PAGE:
Last month, BBC One drama Years & Years gifted us a speech for the ages in which we – that is, the entire population of the world, apparently – were retrospectively lectured about how we let everything go to pot thanks to our unquenchable desire to make things better. “Every single thing that’s gone wrong, it’s your fault,” we were sternly informed.
Dispensing with any hint of genuine drama and launching into full-fledged meta-fictional self-satire, we were then told that the dawn of automated checkouts in supermarkets was the beginning of the end for the human race. “Twenty years ago, when they first popped up, did you walk out?” we were asked, straight-faced. “Did you write letters of complaint? Did you shop elsewhere?”
“And I think we do like them, those checkouts,” continues the cutting monologue. “We want them.” You don’t say. Disappointingly, the connection between the advent of consumer technology, such as the innocuous automated checkout, and the ostensibly looming nuclear Armageddon is not made clear. And yet, remarkably, the programme’s series finale enjoyed near-universal praise from critics, who variously called it “powerful”, “terrifying” and “a raging call to arms”.
Though under the guise of fiction, this message conforms to a cult of chronic negativism in the media. We seem to have an unquenchable thirst for Bad News, apparently taking great comfort in the assurance that the world is on the brink of implosion and it is all our fault. A recent op-ed in the Guardian, for example, called for us – without a hint of irony – to reject “the cult of optimism” and “embrace pessimism”.
Perhaps the worst culprit of the incessant dissemination of pessimism porn is the environmentalist movement. In the pursuit of perpetual greenness, it seems there are no limits to the depths of pessimism that may be plunged, nor are inconvenient truths of any consequence. On CapX recently, Marian Tupy dissected the philosophical roots behind the climate catastrophists’ bizarre fetish for apocalypse, even when in direct contravention of the facts. It was in keeping with the tone of her comrades that Greta Thunberg proclaimed this week that our beloved planet is unlikely to survive another two decades.
Pessimism about any and all issues du jour is nothing new, of course, but the proliferation of unprecedented communications technology has taken it to a dramatic new level.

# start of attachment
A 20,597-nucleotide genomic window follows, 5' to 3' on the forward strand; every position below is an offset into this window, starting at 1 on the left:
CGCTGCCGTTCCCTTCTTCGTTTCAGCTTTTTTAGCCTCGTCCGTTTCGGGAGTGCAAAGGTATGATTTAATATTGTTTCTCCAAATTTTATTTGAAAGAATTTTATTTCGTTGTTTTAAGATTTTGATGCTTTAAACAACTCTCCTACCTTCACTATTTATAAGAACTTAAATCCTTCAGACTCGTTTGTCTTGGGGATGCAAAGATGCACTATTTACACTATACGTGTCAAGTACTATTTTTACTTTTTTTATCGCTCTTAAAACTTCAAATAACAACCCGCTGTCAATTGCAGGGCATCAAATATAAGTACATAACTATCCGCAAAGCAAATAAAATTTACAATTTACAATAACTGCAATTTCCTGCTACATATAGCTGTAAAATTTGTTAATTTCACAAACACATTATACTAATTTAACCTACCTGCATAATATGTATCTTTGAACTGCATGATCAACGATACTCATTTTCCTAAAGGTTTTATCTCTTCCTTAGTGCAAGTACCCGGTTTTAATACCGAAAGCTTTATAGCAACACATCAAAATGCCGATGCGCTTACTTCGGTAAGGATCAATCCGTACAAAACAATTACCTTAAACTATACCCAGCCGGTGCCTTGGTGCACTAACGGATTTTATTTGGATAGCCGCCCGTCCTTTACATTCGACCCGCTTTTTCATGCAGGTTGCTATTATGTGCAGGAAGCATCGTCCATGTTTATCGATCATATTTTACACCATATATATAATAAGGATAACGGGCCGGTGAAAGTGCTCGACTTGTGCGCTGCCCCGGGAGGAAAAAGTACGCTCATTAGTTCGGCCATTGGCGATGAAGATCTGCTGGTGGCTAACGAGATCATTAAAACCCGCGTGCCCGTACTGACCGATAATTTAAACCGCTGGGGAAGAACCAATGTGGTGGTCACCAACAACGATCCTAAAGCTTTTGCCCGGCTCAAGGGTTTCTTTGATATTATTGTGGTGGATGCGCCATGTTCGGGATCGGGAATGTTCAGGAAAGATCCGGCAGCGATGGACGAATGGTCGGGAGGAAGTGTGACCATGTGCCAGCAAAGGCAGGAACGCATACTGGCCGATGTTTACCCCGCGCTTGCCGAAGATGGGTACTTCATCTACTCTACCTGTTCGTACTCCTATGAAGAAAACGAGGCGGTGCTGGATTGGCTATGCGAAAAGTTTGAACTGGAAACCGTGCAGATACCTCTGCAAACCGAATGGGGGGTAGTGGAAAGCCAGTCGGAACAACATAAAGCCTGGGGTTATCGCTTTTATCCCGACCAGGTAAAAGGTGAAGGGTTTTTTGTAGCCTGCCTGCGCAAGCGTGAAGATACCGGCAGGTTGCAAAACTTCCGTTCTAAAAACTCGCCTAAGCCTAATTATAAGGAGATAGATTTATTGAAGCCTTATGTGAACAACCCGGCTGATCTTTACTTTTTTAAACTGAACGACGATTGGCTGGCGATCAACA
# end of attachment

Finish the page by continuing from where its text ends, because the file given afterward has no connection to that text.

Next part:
Consumerist media culture has resulted in an appetite for eye-catching headlines, rather than hard facts. We want to read about the country where a civil war has just broken out, not the one where a shaky peace accord has been signed. We are more drawn to a story saying the world will end next year than one that saying things are looking better than predicted. The beast of public attention is satisfied only by a ceaseless stream of stories more shocking than the last.
By every relevant measure, humanity is the most advanced and productive it has ever been, and the world is a much better place than it was even a short time ago. To point this out does not take romanticism, nor cherry-picking of statistics, but what should be the blindingly obvious assertion that, as we have all got richer, our lives have gotten better.
The alarmist narratives are grounded in rhetoric, rather than truth. On the environment, carbon dioxide emissions have been declining in the UK for six consecutive years, plummeting last year to levels not seen since 1858. Around the world, use of renewable energy resources has been shooting up in recent decades; as of 2016, modern renewable energy production has seen more than a five-fold increase since the 1960s, with infamous polluters China and India leading the pack.
Life expectancy – the surest measure of how well we are doing at looking after ourselves – tells a heartening story. Less than thirty years ago, we lived to an average of 65 years. As of 2016, that figure stands at 72.5; we added seven and a half years to each of our lives in the space of less than three decades.
At the crux of these great strides forward, of course, is economic growth. In 1990, well over a third of the world’s population was living in abject poverty. Today, it is less than one tenth, and that figure continues to tumble. As if that wasn’t enough, we are also more peaceful, more democratic and much more literate than at any other point in human history, with these rigidly upward trends showing no signs of plateauing.
Famed orator James May put it beautifully: “The world has never been going to the dogs. Every generation says it but if it were true we’d be there by now. There are no dogs.” That’s worth remembering the next time some loud voice tries to scare you into thinking the End of The World is coming and it’s all your fault. And as for those churning out this kind of miserabilist content – why not add a bit of hope to all the doom and gloom?
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